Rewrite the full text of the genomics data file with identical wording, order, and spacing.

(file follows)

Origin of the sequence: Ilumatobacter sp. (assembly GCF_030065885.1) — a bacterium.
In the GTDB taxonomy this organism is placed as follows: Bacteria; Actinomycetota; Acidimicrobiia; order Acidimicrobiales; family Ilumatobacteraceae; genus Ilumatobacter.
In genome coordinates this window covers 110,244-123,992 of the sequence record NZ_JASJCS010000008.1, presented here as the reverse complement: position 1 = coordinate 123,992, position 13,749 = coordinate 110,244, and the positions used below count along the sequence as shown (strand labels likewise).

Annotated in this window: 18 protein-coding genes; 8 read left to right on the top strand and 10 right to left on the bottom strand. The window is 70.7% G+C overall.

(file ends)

Origin of the sequence: Ilumatobacter sp. (assembly GCF_030065885.1) — a bacterium.
In the GTDB taxonomy this organism is placed as follows: Bacteria; Actinomycetota; Acidimicrobiia; order Acidimicrobiales; family Ilumatobacteraceae; genus Ilumatobacter.
In genome coordinates this window covers 110,244-123,992 of the sequence record NZ_JASJCS010000008.1, presented here as the reverse complement: position 1 = coordinate 123,992, position 13,749 = coordinate 110,244, and the positions used below count along the sequence as shown (strand labels likewise).

Annotated in this window: 18 protein-coding genes; 8 read left to right on the top strand and 10 right to left on the bottom strand. The window is 70.7% G+C overall.